What are the pros/cons of salt in a dog’s diet?

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Salt is the main dietary source for sodium, a major mineral that maintains fluid balance and regulates blood pressure and muscle contraction.

Salt, in moderation, can be beneficial to every system in a dog’s body. It’s even used as a preservative, keeping harmful bacteria from growing in foods.

Too much salt is harmful and can result in heart disease, kidney problems, pulmonary edema and other respiratory problems. Older and obese dogs are at greater risk.

Dog food already contains a lot of sodium, just in its ingredients alone. Meat, poultry, fish, vegetables, like carrots and potatoes, and gravies and broths all contain significant amounts. Sodium levels are generally higher in wet foods, because it helps control the moisture levels in food.

You could end up with a very high amount of sodium, if even more salt is added, whether for flavoring or as a preservative.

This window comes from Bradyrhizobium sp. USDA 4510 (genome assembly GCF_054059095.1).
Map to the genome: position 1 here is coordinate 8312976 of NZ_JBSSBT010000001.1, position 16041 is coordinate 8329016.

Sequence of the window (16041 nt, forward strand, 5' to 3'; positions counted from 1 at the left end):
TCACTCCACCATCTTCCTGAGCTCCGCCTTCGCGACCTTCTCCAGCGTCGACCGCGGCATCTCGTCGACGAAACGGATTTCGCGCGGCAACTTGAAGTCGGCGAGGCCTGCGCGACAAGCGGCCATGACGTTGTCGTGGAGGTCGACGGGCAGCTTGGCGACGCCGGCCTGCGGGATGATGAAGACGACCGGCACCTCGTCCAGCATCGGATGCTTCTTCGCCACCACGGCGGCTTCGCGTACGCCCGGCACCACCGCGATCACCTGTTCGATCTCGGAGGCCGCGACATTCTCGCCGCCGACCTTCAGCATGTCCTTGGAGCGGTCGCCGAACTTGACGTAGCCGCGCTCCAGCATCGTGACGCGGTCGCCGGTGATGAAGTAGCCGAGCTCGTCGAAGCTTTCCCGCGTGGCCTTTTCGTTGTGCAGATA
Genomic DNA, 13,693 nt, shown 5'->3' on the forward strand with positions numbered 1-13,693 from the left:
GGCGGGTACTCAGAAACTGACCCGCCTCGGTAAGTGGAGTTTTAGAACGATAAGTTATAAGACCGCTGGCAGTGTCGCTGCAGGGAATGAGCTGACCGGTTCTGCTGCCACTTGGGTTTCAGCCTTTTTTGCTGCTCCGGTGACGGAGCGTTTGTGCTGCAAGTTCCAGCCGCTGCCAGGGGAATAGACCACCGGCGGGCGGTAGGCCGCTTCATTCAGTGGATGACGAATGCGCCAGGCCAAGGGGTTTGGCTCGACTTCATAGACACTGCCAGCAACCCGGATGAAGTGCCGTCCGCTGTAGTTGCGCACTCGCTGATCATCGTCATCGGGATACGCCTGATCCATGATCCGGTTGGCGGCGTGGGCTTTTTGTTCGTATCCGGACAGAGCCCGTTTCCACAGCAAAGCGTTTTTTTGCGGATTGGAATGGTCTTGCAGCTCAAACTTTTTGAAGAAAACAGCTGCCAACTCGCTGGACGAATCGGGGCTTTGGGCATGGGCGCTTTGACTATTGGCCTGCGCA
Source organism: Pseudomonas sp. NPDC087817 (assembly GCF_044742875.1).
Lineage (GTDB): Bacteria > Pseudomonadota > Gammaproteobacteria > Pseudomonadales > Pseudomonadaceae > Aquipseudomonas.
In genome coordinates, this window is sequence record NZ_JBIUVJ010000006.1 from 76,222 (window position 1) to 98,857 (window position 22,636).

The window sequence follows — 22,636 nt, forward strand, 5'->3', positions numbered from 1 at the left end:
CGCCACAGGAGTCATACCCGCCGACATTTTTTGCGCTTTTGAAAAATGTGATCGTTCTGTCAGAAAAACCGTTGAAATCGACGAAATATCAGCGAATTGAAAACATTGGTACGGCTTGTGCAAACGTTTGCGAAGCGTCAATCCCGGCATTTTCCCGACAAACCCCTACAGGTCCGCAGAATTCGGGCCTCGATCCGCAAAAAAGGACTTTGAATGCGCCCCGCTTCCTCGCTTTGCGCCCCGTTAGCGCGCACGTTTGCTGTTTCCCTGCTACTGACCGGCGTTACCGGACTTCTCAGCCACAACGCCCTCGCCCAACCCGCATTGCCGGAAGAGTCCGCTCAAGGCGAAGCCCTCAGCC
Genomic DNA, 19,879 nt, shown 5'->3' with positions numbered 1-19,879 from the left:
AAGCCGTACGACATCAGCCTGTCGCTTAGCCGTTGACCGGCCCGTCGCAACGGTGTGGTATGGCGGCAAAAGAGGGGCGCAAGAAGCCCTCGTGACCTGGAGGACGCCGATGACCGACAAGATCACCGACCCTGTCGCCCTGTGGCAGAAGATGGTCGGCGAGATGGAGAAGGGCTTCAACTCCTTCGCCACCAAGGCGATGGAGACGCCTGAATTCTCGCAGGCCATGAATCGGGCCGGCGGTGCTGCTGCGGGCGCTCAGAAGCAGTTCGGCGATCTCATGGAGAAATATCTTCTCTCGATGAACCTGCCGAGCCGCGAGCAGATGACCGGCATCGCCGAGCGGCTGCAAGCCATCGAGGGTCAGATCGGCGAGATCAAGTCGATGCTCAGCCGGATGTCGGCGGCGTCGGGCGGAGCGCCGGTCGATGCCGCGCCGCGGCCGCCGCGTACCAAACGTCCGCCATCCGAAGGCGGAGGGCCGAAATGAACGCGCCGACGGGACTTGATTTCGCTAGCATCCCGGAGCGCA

HOW MUCH IS TOO MUCH?
The Board on Agriculture and Natural Resources (BANR) is the major program unit of the National Research Council. It is responsible for organizing and overseeing studies on agriculture, forestry, fisheries, wildlife, and the use of land, water, and other natural resources. According to the BANR study, “Your Dog’s Nutritional Needs: A Science-based Guide for Pet Owners,” the daily recommended allowance of sodium for a healthy dog weighing 33 pounds and eating 1,000 calories per day is 100 milligrams, adjusted up or down as needed.
SODIUM ION POISONING
When too much salt absorbs in the dog’s body, this results in increased thirst which, in turn, leads to more frequent urination. In some cases, the dog’s body can’t process the salt fast enough, causing toxic affects and leading to sodium ion poisoning, a sort of “salt intoxication,” which restricts the amount of water and oxygen in the body. Symptoms include vomiting, diarrhea, kidney failure, a higher-than-normal body temperature and seizures. A trip to the veterinarian is warranted if you suspect sodium ion poisoning.

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